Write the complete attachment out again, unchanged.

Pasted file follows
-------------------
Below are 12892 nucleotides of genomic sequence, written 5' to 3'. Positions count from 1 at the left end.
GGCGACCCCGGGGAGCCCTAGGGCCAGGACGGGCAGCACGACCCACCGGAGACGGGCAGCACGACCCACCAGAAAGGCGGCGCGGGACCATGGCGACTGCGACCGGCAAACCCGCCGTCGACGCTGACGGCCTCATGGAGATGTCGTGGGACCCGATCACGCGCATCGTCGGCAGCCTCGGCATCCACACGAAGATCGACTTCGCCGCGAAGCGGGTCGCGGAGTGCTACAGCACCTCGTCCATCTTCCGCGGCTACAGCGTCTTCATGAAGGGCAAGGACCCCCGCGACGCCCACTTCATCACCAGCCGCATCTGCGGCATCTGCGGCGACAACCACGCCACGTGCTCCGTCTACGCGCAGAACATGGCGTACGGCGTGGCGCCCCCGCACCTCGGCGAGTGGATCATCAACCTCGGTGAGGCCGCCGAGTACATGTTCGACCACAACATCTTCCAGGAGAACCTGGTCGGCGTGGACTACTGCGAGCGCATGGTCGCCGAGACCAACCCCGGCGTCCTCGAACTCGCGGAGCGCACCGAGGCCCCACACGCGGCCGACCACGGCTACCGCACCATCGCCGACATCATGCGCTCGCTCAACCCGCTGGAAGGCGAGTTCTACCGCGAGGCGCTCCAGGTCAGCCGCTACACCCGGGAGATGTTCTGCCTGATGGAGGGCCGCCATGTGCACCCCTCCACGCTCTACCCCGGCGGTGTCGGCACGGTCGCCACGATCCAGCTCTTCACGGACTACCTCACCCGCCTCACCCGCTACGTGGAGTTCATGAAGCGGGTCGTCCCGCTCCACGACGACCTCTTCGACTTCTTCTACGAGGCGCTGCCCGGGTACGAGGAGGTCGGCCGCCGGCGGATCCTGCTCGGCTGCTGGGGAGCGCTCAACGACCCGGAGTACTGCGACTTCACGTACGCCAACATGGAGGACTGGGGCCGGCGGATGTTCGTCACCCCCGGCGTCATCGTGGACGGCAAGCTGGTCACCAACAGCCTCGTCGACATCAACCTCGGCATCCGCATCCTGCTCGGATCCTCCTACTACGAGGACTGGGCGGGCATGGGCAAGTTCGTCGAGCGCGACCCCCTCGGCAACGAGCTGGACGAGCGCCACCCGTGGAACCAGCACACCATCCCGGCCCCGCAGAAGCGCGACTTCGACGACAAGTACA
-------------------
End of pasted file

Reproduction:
Below are 12892 nucleotides of genomic sequence, written 5' to 3'. Positions count from 1 at the left end.
GGCGACCCCGGGGAGCCCTAGGGCCAGGACGGGCAGCACGACCCACCGGAGACGGGCAGCACGACCCACCAGAAAGGCGGCGCGGGACCATGGCGACTGCGACCGGCAAACCCGCCGTCGACGCTGACGGCCTCATGGAGATGTCGTGGGACCCGATCACGCGCATCGTCGGCAGCCTCGGCATCCACACGAAGATCGACTTCGCCGCGAAGCGGGTCGCGGAGTGCTACAGCACCTCGTCCATCTTCCGCGGCTACAGCGTCTTCATGAAGGGCAAGGACCCCCGCGACGCCCACTTCATCACCAGCCGCATCTGCGGCATCTGCGGCGACAACCACGCCACGTGCTCCGTCTACGCGCAGAACATGGCGTACGGCGTGGCGCCCCCGCACCTCGGCGAGTGGATCATCAACCTCGGTGAGGCCGCCGAGTACATGTTCGACCACAACATCTTCCAGGAGAACCTGGTCGGCGTGGACTACTGCGAGCGCATGGTCGCCGAGACCAACCCCGGCGTCCTCGAACTCGCGGAGCGCACCGAGGCCCCACACGCGGCCGACCACGGCTACCGCACCATCGCCGACATCATGCGCTCGCTCAACCCGCTGGAAGGCGAGTTCTACCGCGAGGCGCTCCAGGTCAGCCGCTACACCCGGGAGATGTTCTGCCTGATGGAGGGCCGCCATGTGCACCCCTCCACGCTCTACCCCGGCGGTGTCGGCACGGTCGCCACGATCCAGCTCTTCACGGACTACCTCACCCGCCTCACCCGCTACGTGGAGTTCATGAAGCGGGTCGTCCCGCTCCACGACGACCTCTTCGACTTCTTCTACGAGGCGCTGCCCGGGTACGAGGAGGTCGGCCGCCGGCGGATCCTGCTCGGCTGCTGGGGAGCGCTCAACGACCCGGAGTACTGCGACTTCACGTACGCCAACATGGAGGACTGGGGCCGGCGGATGTTCGTCACCCCCGGCGTCATCGTGGACGGCAAGCTGGTCACCAACAGCCTCGTCGACATCAACCTCGGCATCCGCATCCTGCTCGGATCCTCCTACTACGAGGACTGGGCGGGCATGGGCAAGTTCGTCGAGCGCGACCCCCTCGGCAACGAGCTGGACGAGCGCCACCCGTGGAACCAGCACACCATCCCGGCCCCGCAGAAGCGCGACTTCGACGACAAGTACA